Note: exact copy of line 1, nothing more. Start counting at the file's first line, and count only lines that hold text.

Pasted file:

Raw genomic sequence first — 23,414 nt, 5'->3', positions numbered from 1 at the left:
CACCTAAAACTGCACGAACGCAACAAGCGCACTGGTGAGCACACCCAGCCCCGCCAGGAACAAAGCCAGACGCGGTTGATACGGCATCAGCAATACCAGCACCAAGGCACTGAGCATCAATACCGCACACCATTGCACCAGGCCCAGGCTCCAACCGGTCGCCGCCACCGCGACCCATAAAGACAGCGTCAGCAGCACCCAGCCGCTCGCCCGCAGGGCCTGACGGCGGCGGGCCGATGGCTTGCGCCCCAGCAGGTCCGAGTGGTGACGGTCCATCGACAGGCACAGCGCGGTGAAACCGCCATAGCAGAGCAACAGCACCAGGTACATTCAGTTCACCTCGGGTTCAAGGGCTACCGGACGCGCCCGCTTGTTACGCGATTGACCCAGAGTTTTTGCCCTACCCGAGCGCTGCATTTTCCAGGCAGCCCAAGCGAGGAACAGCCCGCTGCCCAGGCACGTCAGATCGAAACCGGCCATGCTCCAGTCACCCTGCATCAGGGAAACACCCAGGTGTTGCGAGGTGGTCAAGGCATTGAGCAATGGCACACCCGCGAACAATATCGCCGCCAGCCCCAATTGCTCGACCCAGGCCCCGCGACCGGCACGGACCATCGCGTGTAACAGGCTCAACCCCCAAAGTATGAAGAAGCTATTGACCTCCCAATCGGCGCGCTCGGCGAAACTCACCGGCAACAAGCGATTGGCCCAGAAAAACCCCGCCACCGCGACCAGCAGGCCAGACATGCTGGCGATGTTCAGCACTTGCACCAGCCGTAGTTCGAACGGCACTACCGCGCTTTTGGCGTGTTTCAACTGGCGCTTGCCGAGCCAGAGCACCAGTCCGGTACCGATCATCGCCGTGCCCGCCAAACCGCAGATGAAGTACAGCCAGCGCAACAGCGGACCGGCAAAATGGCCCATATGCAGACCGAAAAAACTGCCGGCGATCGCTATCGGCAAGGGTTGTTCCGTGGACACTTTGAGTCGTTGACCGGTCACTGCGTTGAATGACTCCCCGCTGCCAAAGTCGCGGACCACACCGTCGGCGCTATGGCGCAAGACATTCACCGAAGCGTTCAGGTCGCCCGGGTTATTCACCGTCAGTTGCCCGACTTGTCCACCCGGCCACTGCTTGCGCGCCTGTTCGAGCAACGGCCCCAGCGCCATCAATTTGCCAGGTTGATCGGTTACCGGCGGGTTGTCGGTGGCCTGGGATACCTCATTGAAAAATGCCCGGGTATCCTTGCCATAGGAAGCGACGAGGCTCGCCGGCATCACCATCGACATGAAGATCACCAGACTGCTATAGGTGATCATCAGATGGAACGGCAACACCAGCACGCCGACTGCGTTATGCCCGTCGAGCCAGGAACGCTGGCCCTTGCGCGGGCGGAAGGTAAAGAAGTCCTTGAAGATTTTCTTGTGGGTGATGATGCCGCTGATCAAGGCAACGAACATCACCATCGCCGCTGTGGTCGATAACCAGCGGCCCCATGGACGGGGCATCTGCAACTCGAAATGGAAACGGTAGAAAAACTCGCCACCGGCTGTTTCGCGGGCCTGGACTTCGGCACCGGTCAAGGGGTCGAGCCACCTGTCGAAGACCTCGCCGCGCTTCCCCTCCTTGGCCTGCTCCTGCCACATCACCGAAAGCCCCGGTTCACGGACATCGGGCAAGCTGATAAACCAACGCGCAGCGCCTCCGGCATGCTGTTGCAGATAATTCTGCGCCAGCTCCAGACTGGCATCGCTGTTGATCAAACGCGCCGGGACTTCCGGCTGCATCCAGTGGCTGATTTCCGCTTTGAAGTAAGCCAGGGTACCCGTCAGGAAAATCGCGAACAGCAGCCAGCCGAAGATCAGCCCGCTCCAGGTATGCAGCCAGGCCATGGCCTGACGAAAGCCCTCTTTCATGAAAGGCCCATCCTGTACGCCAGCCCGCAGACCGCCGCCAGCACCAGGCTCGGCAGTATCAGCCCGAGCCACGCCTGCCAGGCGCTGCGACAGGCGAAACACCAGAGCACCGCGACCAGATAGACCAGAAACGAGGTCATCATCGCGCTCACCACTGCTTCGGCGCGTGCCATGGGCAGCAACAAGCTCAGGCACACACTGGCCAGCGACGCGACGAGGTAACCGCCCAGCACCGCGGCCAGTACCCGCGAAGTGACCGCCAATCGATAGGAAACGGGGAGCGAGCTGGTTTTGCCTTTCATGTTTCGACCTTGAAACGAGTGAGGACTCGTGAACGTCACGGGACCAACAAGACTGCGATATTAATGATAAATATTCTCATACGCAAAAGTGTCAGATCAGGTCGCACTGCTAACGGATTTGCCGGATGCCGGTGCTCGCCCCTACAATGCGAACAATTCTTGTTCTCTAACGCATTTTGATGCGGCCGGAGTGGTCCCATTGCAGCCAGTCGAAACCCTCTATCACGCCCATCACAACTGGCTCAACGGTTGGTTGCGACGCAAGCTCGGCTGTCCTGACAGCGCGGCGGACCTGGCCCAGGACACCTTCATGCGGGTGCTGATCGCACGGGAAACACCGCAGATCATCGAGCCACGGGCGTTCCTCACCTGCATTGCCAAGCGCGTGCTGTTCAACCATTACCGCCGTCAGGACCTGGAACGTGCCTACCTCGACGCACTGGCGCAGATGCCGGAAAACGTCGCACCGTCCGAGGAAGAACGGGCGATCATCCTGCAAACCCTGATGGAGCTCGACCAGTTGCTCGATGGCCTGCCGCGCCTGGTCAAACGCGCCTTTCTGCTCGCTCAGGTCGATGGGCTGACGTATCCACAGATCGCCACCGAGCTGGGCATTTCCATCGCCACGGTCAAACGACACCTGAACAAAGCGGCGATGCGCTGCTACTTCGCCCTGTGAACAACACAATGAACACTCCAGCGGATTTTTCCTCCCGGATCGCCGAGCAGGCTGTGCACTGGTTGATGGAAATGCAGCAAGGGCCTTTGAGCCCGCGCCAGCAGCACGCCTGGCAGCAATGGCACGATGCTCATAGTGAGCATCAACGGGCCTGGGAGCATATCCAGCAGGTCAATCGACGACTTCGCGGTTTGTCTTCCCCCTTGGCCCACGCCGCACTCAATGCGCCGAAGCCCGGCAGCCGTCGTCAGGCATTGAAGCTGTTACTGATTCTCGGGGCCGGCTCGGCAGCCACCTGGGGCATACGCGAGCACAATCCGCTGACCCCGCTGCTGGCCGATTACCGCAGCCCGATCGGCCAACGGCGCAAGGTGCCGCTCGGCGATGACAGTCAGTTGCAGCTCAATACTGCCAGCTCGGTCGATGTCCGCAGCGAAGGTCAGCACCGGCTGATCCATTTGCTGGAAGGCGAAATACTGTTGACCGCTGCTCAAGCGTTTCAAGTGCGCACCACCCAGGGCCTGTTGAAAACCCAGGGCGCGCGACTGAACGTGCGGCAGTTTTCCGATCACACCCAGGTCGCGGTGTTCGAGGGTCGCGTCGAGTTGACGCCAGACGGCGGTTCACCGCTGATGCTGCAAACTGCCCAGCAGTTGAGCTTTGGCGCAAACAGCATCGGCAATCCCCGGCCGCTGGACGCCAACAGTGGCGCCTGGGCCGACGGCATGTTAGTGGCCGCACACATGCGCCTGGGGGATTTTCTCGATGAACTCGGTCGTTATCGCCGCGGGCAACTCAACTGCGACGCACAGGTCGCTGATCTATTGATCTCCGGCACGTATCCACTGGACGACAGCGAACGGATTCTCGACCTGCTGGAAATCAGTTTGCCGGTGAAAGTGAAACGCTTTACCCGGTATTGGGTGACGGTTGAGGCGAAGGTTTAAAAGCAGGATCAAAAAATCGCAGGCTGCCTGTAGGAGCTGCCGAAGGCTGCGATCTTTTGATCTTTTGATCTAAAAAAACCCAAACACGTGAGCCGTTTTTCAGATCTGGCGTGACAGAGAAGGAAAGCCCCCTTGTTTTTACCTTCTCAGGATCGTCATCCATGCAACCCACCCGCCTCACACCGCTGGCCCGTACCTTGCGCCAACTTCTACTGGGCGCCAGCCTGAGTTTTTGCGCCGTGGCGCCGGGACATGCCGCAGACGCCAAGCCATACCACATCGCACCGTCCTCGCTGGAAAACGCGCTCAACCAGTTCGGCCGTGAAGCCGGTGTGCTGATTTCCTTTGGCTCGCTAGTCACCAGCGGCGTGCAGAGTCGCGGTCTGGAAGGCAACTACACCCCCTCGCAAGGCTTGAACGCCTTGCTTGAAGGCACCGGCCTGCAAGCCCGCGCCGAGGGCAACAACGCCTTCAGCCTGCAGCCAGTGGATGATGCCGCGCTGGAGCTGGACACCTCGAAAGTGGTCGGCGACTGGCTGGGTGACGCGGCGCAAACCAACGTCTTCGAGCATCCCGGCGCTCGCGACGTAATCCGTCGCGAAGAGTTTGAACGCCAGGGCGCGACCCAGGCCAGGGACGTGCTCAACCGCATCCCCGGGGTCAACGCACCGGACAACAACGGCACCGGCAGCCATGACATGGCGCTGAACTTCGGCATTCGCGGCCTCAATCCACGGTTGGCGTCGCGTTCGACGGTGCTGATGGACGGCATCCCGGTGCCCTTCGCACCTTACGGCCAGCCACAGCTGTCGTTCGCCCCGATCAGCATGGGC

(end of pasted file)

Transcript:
Raw genomic sequence first — 23,414 nt, 5'->3', positions numbered from 1 at the left: